I’ve managed to get everthing moving accross to the new FreeNAS installation with it’s new drives. It’s going to take a while, and thought it might be an idea to get some stats on what’s moving fast, what’s not, and why.
Firstly, what’s happening:
- Both Dlink NAS’s have 2 move threads each - one per drive.
- The QNAP has 2 move threads - again one per Drive.
- The Apple Time Capsule proved difficult: it wouldn’t mount on FreeBSD - but I managed to get that moving using an Ubuntu VM.
- I managed to one portable drive mounted up using the ntfs-3g fuse file system, and there’s an rsync job running the background for that.
- The two other portable’s were using FAT32 or some variant, and again FreeNAS didn’t like those. So they are plugged into my MacBookPro, and being copied across via an AFP mount.
Overall, the NetData gui is reporting good, consistent speed. It’s very interesting to watch how the write caching works - there is a constant incoming networking bandwidth, but the writing is very bursty, every second second or rising up to a couple of hundred kilobits.
That networking speed is not all that much: a maximum of 150 000 kilobits is really only 1/10th of what the nic can support. However, I think it’s pretty good when consider where it’s coming from.
Using the program trafshow you can see more or less a breakdown of where the bandwidth on the nic is coming from. From what I can glean, the screenshot above shows the top 4 types of traffic by IP and Port on the interface re0 (selected in a previous screen). If you dig into each one of those you can get a bit more information.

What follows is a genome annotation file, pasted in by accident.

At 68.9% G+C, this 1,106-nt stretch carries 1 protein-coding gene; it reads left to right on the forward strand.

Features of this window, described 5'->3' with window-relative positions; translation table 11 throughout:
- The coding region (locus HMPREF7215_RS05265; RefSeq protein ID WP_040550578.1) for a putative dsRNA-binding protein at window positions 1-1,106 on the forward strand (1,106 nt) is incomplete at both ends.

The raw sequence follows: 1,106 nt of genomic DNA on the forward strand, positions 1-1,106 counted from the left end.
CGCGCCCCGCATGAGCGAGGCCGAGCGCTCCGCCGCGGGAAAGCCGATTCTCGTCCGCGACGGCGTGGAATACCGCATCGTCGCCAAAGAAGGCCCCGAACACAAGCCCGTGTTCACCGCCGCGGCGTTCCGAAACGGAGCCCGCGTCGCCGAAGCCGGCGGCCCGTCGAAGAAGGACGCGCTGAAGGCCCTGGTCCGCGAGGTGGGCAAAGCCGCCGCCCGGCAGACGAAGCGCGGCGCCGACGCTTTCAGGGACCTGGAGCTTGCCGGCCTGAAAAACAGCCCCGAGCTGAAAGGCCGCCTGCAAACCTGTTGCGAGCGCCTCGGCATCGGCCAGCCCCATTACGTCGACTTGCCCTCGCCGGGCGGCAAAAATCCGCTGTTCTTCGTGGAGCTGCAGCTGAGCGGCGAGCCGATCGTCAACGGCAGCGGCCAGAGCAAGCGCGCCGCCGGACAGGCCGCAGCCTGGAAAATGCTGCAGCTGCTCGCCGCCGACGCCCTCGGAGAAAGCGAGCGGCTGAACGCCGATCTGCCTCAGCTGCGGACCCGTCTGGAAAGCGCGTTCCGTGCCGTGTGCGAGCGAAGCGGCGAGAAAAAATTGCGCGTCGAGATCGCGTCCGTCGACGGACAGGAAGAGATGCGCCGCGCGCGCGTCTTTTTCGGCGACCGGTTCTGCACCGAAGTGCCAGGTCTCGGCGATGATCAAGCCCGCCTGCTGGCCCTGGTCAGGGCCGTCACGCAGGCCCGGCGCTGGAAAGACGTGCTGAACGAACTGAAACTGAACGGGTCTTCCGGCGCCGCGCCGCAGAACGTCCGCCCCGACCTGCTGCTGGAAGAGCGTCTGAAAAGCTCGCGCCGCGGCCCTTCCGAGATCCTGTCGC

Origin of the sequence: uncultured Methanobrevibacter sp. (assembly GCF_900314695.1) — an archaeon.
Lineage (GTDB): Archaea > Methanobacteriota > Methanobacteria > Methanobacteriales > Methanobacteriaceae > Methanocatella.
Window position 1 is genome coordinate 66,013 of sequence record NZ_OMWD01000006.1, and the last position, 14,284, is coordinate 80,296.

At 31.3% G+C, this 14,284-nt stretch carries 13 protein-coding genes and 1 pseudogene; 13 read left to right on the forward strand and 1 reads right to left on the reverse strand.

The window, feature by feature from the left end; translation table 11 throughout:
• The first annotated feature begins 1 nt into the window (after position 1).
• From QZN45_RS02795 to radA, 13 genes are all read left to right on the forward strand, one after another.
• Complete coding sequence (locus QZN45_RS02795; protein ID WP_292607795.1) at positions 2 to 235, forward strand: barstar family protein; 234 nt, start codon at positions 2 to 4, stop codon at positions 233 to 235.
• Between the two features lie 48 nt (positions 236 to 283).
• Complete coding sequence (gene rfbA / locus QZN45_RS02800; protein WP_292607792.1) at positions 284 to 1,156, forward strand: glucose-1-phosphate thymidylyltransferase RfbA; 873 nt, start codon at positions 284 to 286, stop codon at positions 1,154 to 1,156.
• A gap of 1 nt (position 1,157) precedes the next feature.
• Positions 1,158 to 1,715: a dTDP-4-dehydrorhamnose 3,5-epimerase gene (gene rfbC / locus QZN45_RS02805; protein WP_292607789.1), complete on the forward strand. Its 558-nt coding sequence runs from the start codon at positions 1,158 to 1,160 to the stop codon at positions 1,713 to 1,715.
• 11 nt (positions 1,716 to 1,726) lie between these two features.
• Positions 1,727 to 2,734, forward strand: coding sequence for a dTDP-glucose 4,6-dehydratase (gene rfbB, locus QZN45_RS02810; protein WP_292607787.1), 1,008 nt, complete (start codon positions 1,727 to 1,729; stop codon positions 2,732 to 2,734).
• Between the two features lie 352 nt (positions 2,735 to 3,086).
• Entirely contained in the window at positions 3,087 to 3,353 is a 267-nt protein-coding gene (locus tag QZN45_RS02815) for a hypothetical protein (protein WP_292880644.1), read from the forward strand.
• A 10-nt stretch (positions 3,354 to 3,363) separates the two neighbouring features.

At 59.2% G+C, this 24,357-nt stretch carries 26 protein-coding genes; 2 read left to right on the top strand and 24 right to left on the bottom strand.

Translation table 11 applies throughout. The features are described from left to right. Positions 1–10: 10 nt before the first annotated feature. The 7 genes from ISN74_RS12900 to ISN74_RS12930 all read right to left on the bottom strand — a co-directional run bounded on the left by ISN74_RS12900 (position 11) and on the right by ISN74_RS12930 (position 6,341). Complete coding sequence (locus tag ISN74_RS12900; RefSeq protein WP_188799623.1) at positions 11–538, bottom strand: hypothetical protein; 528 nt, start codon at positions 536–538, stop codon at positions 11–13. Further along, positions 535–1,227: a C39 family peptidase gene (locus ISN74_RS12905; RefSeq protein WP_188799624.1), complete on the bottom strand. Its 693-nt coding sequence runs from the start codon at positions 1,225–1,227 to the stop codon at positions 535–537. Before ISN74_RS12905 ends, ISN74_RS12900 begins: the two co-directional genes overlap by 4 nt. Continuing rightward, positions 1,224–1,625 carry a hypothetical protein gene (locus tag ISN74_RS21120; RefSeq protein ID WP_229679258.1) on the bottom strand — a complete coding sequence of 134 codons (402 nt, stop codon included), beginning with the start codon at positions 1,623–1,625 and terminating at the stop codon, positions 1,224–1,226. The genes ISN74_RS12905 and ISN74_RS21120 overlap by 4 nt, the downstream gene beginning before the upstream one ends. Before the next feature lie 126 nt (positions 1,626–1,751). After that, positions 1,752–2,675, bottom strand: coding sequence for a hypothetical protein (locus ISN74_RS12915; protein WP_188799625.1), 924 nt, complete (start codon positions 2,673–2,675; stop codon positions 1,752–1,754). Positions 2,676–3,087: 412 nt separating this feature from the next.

In summary though, you can see that the traffic breakdown is: data from my MacBookPro, data from the time capsule at about half the rate and lastly at almost an order of magnitude slower is the cumulative data from DLink and QNAP Nas’s.
Digging into the top line you can see that that the source is the ip of my MacBookPro, and the protocal is afpovertcp (afp over tcp - apple filesharing protocol). This means it’s the traffic from two portable drives that is making up the lion’s share of the 150 Mbits.
The second line down shows traffic originating from the timecapsule to a machine called landscape (the ubuntu vm designated for a landscape installation) with the protocal name ‘microsoft-‘. Interestingly, this means that even with the overhead of the VM, the time capsule using CIFS is still faster than the NAS’s. Irritatingly this is hard to verify from the time capsule as it doesn’t offer ssh or console access that allows you to monitor network speed.
As mentioned in a previous post, the problem with the under powered DLink boxes and the QNap box is the CPU is underpowered, so the bandwidth throttle is the CPU rather than the network card or the network switch. An interesting observation here is that my prediction would have been that the QNAP would have been faster than the DLink’s, but QNAP (the .202 address) is two of the bottom 3 performers.
The following snapshots from ‘top’ sessions on the NAS boxes shows that the CPU is under load.
The moral of the story is that this isn’t going to be a one day game. These NAS’s will be transferring for the next couple of days if not weeks.
Could you make this better?
I’m guessing that using rsync over ssh is not the most efficient in terms of the CPU bottleneck. Maybe using something like FTP or CIFS would allow more traffic to exit the NAS boxes. Had I started with the time capsule, and had the ubuntu landscape machine set up and available, I could have set that up initially, but it just happens that I started in the FreeNAS GUI trying to get data off the NAS boxes.
If this drags on for more than a couple of days I might be tempted to try something different.